The Pros and Cons of Popular Video Conferencing Platforms
Zoom is not the only choice! With work from home (WFH) still going strong for many as we roll into the fall of 2020 (and perhaps permanently for some companies), we all continue…
April 15, 2020
Over 300 million people are under lockdown and/or shelter-in-place orders across the United States. Offices and shopping malls are closed. Streets are empty, and social distancing is the new normal for the foreseeable future. Video calls are more popular than ever; but so are phone calls.
We might be socially distant, but hope is not lost for our social lives: people have never felt more connected than they do today. Phone calls are keeping people together emotionally while they’re physical distancing. The phone call renaissance is underway.
We’ve all heard the comparisons between the current public health crisis and the Spanish Flu of 1918. Physical distancing played an important role in tamping down that outbreak, and we’re following very similar practices in our present day.
But it’s important to note how very different the world was in 1918. Personal relationships and business were almost entirely conducted face-to-face. Letter-writing was common, but took many weeks or months to maintain communication, and postal service to remote regions was unavailable.
The invention of the telephone changed all that, but it happened much more slowly than you may think.
The telephone was invented in 1876 and has been disrupting and improving our lives ever since. It changed industries, economies, and the way human beings connect with each other. But the first coast-to-coast phone call in the United States occurred in 1915. The first transatlantic call wasn’t until 1927, from the US to the United Kingdom. The first fifty years of the telephone involved constant innovation, development, and an awful lot of waiting for improvements.
During the 1918 epidemic, the telephone ultimately failed to live up to its initial promise of keeping people connected. Early telephony infrastructure relied on switchboard operators, who were highly trained and difficult to replace, and who were also vulnerable to illness. The flu incapacited 30% of the switchboard workforce in New York City alone, causing long delays and pleas from phone companies to stay off the lines.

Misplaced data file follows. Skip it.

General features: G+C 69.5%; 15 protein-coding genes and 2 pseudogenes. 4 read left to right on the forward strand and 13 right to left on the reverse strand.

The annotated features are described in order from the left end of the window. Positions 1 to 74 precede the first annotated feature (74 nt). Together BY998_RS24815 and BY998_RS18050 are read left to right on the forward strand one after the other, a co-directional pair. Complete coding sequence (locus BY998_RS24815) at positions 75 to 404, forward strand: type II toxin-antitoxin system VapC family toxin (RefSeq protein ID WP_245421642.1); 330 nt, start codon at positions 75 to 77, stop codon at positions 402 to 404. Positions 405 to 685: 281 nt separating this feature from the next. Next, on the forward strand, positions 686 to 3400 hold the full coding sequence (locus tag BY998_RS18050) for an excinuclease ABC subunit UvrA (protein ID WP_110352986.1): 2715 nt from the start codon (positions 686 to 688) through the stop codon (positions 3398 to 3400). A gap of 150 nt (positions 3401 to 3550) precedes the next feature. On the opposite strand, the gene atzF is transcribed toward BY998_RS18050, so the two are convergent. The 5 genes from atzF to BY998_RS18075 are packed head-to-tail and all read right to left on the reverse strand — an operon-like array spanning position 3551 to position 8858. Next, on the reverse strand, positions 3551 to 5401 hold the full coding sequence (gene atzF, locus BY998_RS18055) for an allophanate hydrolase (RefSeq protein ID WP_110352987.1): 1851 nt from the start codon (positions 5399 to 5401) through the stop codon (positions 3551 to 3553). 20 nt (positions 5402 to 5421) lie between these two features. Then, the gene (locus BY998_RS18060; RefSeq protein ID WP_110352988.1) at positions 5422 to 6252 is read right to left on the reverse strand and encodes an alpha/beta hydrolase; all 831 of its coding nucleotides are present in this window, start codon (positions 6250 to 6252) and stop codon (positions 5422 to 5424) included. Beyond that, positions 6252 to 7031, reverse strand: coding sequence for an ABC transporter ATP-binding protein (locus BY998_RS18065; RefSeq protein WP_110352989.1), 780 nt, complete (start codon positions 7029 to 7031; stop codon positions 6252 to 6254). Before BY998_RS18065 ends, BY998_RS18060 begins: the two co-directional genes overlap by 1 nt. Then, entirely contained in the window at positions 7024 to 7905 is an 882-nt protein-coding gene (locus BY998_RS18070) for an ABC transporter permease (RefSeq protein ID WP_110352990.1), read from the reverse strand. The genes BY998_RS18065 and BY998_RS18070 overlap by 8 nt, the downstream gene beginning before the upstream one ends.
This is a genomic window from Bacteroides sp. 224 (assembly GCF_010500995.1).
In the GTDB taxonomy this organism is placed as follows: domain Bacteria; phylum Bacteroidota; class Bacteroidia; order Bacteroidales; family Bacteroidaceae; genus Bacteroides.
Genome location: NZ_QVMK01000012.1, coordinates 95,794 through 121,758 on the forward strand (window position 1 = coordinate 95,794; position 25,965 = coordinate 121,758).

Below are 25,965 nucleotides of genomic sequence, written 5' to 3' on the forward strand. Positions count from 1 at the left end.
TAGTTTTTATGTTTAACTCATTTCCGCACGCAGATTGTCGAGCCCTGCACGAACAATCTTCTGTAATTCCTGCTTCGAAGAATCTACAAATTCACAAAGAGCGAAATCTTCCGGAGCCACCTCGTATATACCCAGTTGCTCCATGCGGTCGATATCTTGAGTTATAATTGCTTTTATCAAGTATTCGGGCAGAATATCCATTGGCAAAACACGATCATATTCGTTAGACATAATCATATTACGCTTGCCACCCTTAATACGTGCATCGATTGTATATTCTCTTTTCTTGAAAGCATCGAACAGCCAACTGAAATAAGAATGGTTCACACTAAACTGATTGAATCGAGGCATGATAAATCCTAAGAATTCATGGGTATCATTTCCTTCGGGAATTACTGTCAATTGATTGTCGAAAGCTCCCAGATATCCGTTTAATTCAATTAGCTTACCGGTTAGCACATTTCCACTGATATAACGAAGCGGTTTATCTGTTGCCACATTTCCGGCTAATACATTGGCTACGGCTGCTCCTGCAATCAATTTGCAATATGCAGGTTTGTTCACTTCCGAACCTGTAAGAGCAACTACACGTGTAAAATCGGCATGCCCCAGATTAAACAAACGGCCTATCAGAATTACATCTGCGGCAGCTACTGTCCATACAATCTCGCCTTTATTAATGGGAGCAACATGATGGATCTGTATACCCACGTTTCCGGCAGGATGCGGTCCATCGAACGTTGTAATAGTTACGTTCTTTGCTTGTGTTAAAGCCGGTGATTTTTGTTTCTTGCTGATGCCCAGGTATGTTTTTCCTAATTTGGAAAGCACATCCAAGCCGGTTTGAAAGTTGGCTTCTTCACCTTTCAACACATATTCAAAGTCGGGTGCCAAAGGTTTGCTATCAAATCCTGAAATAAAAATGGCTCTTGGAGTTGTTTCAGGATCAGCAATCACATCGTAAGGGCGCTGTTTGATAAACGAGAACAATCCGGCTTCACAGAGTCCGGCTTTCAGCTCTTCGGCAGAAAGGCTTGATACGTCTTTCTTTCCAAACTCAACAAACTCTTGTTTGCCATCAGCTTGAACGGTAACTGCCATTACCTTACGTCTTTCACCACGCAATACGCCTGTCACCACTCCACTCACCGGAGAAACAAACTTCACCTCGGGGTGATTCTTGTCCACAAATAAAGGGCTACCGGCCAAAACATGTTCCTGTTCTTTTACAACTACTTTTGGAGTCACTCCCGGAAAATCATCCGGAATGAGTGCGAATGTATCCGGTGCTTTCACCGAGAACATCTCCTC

We’ve come a long way since then, with the advent of automatic dialing systems and WiFi calling. The telephone is playing an important role in our current situation, and it’s not let us down yet.
The poet Drake once lamented, “you used to call me on my cell phone.” But in a sharp turn from just a few months ago, we’ve come around again to the world of phone calls. Telecommunications providers are seeing a major surge of calls all over the country.
Normally (so, not during a worldwide crisis), the busiest day of the year for phone calls isn’t Christmas, New Years Day or Thanksgiving. It’s Mother’s Day, and it averages 122 million phone calls.
That sounds like a lot. But we’re seeing those numbers now, on your average Tuesday. People are calling now more than ever, and they’re calling for longer durations too. Phone conversations are averaging 33% more time than pre-pandemic calls. Texting has increased too.
And according to Verizon, it’s now seeing an average of 800 million wireless calls per day. AT&T echoed those numbers, reporting that cellular phone calls rose 35 percent over the past few weeks.
This is actually above the increase in internet traffic, which only rose approximately 25% since the work-from-home shift in mid-March.
Zoom, Microsoft Teams and Google Hangouts have replaced workplace meetings and brunch with friends, but for one-on-one conversations the telephone reigns supreme. It doesn’t buffer, doesn’t freeze up like video, and it is far more accessible.
Consider that 96% of Americans own a cellular phone, in stark contrast to the 10% who never use the internet. It’s noting that 10% is disproportionately senior citizens and lower income individuals and families, who may not have financial access to the internet.
It’s not particularly difficult to parse why phone calls are triumphing in these tough times. Phone calls are easier than video chat. They take less time to set up, and don’t involve walking Grandma through a complicated software process.
They’re a little more personal, a bit more spontaneous, and feel like a throwback to a less-complicated time. Kind of ironic, considering the telephone is one of the most complex inventions in human history.
As FCC Commissioner Jessica Rosenworcel told the New York Times, “We’ve become a nation that calls like never before. We are craving human voice.”
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